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Civilians into soldiersWar, the body and British Army recruits, 1939-45$
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Emma Newlands

Print publication date: 2014

Print ISBN-13: 9780719088049

Published to Manchester Scholarship Online: May 2015

DOI: 10.7228/manchester/9780719088049.001.0001

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Examination

Examination

Chapter:
(p.26) 1 Examination
Source:
Civilians into soldiers
Author(s):

Emma Newlands

Publisher:
Manchester University Press
DOI:10.7228/manchester/9780719088049.003.0002

This chapter explores the army’s physical selection process, the first point in the transformation from civilian to soldier. It describes the various medical grades that men were assigned and discusses the qualities that were considered desirable for recruitment. It then looks at individual instances of examination to suggest that the medical inspection was not an objective assessment of the body but was shaped by wider social and cultural assumptions. The experiences of men who entered into this sorting system also reveal that examination could be a moment of contest and negotiation between the individual and the State. While some men tried to avoid enlistment by feigning illness or disease, others attempted to hide their disabilities in order to be recruited into the ranks. Moreover, these were negotiations in which individual members of the authorities were often complicit, as some examining doctors knowingly let unfit men pass through the selection process.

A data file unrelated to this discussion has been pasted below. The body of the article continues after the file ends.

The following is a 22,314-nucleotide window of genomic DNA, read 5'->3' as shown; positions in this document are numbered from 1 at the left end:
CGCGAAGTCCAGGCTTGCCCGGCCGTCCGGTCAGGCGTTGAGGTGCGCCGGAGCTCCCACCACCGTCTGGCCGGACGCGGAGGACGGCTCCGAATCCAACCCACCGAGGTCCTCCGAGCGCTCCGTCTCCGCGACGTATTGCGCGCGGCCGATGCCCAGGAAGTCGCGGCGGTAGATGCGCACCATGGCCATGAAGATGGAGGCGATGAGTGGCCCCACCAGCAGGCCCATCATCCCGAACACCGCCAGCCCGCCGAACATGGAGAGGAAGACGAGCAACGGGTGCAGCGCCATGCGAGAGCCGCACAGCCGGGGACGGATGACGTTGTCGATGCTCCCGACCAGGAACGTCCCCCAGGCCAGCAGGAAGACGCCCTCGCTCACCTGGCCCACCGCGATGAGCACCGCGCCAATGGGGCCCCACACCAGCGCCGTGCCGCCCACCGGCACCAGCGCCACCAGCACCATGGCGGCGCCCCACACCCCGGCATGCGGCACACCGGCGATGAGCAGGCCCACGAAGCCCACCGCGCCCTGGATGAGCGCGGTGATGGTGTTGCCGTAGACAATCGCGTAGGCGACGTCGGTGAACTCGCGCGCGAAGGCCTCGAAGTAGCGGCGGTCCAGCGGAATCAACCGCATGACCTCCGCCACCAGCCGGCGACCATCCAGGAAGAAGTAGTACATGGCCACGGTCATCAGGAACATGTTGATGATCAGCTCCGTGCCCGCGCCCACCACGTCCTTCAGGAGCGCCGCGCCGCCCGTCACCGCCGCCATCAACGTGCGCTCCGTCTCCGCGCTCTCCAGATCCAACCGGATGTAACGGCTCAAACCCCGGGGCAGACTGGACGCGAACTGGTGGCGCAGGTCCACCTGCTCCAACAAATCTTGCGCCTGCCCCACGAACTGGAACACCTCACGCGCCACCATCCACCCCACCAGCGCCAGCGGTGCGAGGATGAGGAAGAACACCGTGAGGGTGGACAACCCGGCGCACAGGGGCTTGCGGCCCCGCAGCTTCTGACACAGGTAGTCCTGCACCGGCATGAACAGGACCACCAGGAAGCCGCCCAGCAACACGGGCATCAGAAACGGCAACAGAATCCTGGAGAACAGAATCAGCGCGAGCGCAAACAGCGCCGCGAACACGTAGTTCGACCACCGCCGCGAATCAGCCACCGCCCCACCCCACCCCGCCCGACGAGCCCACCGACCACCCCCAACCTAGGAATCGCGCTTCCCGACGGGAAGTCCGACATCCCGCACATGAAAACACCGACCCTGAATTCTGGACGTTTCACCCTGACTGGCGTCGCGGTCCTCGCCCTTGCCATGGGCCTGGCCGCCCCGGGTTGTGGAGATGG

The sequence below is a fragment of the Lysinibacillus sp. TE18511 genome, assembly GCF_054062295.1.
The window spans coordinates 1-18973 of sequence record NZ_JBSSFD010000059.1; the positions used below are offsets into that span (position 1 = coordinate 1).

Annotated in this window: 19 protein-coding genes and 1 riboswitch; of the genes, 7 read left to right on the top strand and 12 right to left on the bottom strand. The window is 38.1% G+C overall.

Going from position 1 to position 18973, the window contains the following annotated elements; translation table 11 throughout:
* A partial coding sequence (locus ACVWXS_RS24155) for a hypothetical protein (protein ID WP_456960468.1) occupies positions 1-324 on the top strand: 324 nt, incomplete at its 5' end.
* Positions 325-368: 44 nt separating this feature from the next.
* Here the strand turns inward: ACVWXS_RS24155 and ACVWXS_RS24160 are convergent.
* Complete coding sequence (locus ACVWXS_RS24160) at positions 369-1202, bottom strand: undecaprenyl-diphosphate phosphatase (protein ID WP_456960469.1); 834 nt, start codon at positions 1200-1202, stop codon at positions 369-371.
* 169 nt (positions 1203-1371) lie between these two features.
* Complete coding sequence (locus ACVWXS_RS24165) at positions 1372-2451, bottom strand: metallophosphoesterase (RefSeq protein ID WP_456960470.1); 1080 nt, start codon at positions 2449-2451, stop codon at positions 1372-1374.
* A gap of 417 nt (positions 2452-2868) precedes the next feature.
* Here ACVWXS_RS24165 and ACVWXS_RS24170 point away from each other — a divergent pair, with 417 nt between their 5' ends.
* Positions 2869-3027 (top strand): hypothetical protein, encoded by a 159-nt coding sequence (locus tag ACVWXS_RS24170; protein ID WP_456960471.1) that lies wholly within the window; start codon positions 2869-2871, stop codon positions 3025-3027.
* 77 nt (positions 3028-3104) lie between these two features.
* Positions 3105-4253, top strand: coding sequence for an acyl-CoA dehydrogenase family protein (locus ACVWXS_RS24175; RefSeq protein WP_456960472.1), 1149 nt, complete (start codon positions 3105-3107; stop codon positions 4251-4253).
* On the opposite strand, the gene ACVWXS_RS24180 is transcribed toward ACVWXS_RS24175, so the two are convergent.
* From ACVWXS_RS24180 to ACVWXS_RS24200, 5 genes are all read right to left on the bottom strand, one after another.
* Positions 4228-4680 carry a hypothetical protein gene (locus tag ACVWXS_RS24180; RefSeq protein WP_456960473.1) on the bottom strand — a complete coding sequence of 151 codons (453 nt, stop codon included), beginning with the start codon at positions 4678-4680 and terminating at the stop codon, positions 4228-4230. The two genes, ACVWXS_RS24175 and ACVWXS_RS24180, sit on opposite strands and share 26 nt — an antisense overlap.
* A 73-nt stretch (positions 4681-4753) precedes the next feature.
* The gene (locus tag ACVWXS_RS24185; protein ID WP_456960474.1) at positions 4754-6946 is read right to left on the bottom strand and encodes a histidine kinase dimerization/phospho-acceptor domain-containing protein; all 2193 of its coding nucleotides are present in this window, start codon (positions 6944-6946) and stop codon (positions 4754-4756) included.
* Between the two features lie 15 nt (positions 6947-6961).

Keywords:   British Army, Recruitment, Medical inspection, Physical selection, Malingering

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